So what if Resident Evil 6 wasn’t survival horror?
A lot of people are hating on the Resident Evil franchise lately. It’s all centered around those two words: survival and horror.
Let’s be honest here, Resident Evil is not the same thing it was back in the 90′s and early 2000′s. However, it’s always been on a growing patch. Capcom is essentially splitting the franchise into three different directions to capture three different audiences.
The Main Series
The main series is headed in a more accessible action-y direction. Which makes sense for the way the story is going. This is no longer a story about Raccoon City. The Resident Evil is no longer resident, it’s global. The viruses and tragedies are worldwide and getting worse and worse. Not only that, the factions that appear in the games are getting better and better at melding the viruses with the human body and allowing them to continue thinking correctly or be controlled completely.
This leads into a ton more creatures being introduced every game and a lot more threats to combat. Many of which are looking more and more human. It all started with the Lickers in Resident Evil 2. They looked somewhat human in shape and the Hunters in Resident Evil 3 evolved from that design-wise. This came full circle with Resident Evil 4 where you not only had to deal with Krauser, a human infused with a virus, but also Regenerators and Iron Maidens (freaky bastards…).
The series has been gradually working towards more human enemies infused with viruses to make the combat more than just shooting something down before it reached you. Now they can shoot, use melee, grab, and throw you. This isn’t your old school Resident Evil, this is the concept Capcom had all along. We weren’t going to just be fighting against slow or somewhat fast paced zombies along with your occasional bio-creature. Things were going to get ugly and quick. That’s exactly what happened, too.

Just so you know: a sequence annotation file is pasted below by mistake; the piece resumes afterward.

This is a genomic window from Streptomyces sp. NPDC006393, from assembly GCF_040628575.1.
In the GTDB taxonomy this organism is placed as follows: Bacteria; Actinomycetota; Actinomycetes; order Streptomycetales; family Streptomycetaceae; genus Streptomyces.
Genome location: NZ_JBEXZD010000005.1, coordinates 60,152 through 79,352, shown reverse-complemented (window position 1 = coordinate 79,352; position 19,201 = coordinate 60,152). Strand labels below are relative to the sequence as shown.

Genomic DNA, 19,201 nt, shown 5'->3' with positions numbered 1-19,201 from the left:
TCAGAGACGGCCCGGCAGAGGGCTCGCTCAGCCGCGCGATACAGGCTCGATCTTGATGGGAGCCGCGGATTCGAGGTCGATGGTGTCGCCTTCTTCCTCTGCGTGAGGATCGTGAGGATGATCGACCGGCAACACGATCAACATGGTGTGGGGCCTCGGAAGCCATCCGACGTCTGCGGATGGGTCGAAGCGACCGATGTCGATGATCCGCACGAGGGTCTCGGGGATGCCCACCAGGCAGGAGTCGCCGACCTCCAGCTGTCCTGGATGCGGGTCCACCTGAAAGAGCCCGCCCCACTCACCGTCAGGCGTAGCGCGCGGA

Think about it, we started out in the Arklay region which spilled into Raccoon City. That was a localized event. Fast forward to Code: Veronica where the incident began to travel outwards. Even with some of the side games, like the Gun series, we see the virus on cruise ships and other places. Then we hit Resident Evil 4 and we’re in a different part of the world fighting a more evolved form of the biohazard threat. It just gets bigger and bigger. Why? Because the world is filled with nasty, evil people. Of course the viruses are going to be sold on the black market. Of course the incidents are going to get bigger and more widespread.
By the time we hit Resident Evil 6 we see that not only have the stars of the franchise and their factions failed in stopping the viruses’ spread, the threat is now worldwide and in different forms. It is literally impossible to have Resident Evil, at least the main series, be a survival horror game now. The threat is just too big. The enemies get more creative. The viruses are getting more advanced and adaptable. Resident Evil is more action-y because it makes sense to be. The story isn’t about surviving through city streets or mansion hallways with little ammo. It’s about throwing everything the human race has at a growing epidemic to help keep humanity existing.
The Side Series
There has been a side series of Resident Evil games since 2000 with Survivor. Since then they have evolved from gimmicky games into full fledged games like Operation Raccoon City and Revelations.
While Operation is not canon and is just for fun and “what if” scenarios, Revelations is canon. What’s more is that Revelations is an old school Resident Evil game. This is a survival horror game in every aspect. While the gameplay is modern, the experience can be terrifying and suspenseful. Basically, Revelations is what a portion of fans want more of.